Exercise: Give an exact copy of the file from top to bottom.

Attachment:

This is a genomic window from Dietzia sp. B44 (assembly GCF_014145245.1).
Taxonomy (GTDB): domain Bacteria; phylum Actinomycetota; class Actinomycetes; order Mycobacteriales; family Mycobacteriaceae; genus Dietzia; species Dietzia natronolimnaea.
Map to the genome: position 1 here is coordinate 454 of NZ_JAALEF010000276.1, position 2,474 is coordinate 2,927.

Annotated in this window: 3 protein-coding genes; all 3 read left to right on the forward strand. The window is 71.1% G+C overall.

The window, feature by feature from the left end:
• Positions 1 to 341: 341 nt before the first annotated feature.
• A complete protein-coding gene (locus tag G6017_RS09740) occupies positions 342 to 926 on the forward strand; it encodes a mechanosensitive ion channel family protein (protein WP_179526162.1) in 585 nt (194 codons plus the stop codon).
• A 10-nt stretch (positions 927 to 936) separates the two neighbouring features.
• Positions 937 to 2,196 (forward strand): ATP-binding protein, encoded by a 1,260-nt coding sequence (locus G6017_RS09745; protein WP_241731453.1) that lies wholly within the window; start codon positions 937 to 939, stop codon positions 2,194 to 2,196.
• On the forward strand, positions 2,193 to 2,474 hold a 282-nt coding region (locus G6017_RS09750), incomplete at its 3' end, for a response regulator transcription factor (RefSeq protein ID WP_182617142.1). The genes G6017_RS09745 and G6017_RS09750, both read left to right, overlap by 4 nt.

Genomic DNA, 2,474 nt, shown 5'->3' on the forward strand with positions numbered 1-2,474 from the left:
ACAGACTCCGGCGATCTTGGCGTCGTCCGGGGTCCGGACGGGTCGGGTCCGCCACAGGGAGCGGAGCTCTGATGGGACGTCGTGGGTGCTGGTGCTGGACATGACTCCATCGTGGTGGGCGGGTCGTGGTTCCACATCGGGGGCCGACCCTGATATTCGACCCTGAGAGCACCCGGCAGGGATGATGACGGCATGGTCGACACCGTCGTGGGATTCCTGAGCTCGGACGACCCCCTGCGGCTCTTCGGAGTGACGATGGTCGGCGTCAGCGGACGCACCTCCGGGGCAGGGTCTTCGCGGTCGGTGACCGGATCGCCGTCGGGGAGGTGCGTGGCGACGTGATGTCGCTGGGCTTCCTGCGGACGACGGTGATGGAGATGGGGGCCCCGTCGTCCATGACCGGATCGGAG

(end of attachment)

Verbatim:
This is a genomic window from Dietzia sp. B44 (assembly GCF_014145245.1).
Taxonomy (GTDB): domain Bacteria; phylum Actinomycetota; class Actinomycetes; order Mycobacteriales; family Mycobacteriaceae; genus Dietzia; species Dietzia natronolimnaea.
Map to the genome: position 1 here is coordinate 454 of NZ_JAALEF010000276.1, position 2,474 is coordinate 2,927.

Annotated in this window: 3 protein-coding genes; all 3 read left to right on the forward strand. The window is 71.1% G+C overall.

The window, feature by feature from the left end:
• Positions 1 to 341: 341 nt before the first annotated feature.
• A complete protein-coding gene (locus tag G6017_RS09740) occupies positions 342 to 926 on the forward strand; it encodes a mechanosensitive ion channel family protein (protein WP_179526162.1) in 585 nt (194 codons plus the stop codon).
• A 10-nt stretch (positions 927 to 936) separates the two neighbouring features.
• Positions 937 to 2,196 (forward strand): ATP-binding protein, encoded by a 1,260-nt coding sequence (locus G6017_RS09745; protein WP_241731453.1) that lies wholly within the window; start codon positions 937 to 939, stop codon positions 2,194 to 2,196.
• On the forward strand, positions 2,193 to 2,474 hold a 282-nt coding region (locus G6017_RS09750), incomplete at its 3' end, for a response regulator transcription factor (RefSeq protein ID WP_182617142.1). The genes G6017_RS09745 and G6017_RS09750, both read left to right, overlap by 4 nt.

Genomic DNA, 2,474 nt, shown 5'->3' on the forward strand with positions numbered 1-2,474 from the left:
ACAGACTCCGGCGATCTTGGCGTCGTCCGGGGTCCGGACGGGTCGGGTCCGCCACAGGGAGCGGAGCTCTGATGGGACGTCGTGGGTGCTGGTGCTGGACATGACTCCATCGTGGTGGGCGGGTCGTGGTTCCACATCGGGGGCCGACCCTGATATTCGACCCTGAGAGCACCCGGCAGGGATGATGACGGCATGGTCGACACCGTCGTGGGATTCCTGAGCTCGGACGACCCCCTGCGGCTCTTCGGAGTGACGATGGTCGGCGTCAGCGGACGCACCTCCGGGGCAGGGTCTTCGCGGTCGGTGACCGGATCGCCGTCGGGGAGGTGCGTGGCGACGTGATGTCGCTGGGCTTCCTGCGGACGACGGTGATGGAGATGGGGGCCCCGTCGTCCATGACCGGATCGGAG